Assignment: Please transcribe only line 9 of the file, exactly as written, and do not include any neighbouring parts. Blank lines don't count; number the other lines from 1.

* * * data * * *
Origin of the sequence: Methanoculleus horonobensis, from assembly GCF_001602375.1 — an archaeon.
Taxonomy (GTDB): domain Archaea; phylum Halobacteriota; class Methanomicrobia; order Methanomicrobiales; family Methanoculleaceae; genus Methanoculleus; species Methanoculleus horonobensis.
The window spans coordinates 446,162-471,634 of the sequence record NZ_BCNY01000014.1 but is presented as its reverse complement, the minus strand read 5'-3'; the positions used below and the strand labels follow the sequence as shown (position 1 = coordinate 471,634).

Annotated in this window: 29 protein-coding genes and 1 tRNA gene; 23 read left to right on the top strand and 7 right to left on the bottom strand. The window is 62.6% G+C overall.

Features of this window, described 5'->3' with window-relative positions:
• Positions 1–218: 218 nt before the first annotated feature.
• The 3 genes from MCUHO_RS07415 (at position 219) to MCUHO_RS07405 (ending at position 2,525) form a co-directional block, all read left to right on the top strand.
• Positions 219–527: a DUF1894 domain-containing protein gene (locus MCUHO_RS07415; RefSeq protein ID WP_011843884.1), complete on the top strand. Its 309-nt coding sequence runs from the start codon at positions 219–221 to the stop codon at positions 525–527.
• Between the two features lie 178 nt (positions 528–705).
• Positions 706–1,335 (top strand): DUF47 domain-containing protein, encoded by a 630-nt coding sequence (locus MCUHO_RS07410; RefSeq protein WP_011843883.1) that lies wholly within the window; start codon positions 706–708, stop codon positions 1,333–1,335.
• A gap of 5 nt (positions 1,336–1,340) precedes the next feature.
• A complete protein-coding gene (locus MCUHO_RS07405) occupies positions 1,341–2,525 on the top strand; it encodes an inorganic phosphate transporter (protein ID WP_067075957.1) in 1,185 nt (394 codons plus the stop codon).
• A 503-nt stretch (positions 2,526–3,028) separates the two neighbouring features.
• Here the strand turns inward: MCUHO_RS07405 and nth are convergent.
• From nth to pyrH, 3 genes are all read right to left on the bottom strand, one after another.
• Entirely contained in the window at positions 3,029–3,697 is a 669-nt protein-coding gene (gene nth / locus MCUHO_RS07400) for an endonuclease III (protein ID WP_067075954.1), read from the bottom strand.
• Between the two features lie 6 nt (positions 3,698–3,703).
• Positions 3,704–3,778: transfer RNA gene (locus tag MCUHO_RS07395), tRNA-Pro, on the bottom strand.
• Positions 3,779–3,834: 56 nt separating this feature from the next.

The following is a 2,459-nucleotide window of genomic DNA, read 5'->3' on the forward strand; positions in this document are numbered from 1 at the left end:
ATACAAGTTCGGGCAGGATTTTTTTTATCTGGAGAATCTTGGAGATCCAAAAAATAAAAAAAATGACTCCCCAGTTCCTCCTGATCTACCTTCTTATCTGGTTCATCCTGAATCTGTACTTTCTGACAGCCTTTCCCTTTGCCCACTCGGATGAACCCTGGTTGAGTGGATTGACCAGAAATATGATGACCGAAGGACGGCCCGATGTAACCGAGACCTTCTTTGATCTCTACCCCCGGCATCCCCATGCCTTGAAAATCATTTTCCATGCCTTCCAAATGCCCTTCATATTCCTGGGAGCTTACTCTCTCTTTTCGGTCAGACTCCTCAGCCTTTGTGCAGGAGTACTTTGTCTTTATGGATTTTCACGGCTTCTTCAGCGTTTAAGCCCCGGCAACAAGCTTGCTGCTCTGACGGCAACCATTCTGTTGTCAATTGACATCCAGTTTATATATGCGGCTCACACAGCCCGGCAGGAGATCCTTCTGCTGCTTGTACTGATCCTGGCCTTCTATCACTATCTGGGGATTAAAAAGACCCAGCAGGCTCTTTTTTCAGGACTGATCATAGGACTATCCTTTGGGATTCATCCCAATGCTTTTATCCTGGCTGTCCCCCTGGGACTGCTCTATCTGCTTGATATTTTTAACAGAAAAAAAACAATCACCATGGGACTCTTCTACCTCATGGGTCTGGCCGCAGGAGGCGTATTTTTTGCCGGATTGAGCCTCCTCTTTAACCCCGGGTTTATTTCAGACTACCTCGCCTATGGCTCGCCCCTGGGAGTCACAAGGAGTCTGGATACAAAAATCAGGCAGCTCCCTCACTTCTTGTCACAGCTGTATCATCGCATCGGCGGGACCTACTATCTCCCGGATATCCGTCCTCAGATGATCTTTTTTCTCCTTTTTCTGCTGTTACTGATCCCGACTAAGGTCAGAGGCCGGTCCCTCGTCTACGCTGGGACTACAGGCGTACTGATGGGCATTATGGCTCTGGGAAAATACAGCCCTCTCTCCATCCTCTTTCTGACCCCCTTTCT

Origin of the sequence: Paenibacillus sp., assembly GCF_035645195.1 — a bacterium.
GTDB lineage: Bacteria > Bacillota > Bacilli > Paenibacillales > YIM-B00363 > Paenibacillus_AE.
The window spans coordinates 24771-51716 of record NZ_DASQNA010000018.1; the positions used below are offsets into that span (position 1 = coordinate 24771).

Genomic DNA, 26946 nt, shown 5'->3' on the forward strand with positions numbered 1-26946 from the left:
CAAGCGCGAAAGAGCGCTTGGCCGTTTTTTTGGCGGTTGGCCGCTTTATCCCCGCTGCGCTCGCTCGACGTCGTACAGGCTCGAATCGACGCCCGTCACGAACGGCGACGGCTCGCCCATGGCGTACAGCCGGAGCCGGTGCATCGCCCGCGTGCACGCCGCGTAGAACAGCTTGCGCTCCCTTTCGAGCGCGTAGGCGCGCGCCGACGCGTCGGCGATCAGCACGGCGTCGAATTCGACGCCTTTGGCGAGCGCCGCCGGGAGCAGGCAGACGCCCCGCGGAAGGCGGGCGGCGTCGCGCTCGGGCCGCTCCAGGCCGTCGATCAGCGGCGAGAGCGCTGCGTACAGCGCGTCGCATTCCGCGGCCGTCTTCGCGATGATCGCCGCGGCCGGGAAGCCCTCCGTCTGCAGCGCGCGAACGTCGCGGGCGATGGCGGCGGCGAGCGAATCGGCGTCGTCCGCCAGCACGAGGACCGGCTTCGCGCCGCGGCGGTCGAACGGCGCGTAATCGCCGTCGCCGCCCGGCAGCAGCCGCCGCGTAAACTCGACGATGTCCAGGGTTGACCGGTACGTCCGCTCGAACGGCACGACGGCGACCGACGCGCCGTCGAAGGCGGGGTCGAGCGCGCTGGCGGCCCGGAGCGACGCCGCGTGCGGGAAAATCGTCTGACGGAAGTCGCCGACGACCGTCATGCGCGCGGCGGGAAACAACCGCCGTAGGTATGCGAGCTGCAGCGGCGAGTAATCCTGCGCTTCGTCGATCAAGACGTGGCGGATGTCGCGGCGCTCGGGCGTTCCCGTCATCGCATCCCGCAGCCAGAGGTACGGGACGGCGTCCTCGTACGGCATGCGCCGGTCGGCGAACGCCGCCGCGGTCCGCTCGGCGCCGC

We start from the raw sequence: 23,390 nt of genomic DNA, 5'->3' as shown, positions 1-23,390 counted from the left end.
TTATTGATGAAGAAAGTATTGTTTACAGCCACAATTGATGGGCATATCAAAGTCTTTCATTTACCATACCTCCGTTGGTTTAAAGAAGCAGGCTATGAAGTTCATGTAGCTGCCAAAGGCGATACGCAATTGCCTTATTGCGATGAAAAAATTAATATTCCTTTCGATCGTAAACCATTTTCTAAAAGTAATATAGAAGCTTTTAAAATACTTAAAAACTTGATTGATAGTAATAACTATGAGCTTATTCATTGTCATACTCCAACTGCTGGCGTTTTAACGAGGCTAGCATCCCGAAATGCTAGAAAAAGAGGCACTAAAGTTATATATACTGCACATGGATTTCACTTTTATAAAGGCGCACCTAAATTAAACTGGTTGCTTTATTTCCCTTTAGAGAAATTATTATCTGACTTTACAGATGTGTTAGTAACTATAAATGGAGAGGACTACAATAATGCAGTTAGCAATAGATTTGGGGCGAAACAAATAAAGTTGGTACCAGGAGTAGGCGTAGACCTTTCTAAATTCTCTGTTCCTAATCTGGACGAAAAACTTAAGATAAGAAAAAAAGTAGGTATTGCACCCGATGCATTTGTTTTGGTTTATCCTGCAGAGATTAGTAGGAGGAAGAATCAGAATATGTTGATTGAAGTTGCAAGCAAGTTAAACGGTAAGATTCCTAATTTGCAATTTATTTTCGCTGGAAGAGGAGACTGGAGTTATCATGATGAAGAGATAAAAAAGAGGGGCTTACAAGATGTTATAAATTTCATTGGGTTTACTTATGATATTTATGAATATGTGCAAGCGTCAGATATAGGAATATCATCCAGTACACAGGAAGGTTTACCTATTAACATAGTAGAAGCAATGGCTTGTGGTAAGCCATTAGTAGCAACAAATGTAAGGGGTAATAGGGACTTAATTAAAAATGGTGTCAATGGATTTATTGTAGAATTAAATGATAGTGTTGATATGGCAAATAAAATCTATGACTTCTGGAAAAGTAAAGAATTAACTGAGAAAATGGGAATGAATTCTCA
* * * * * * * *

• Between the two features lie 178 nt (positions 528–705).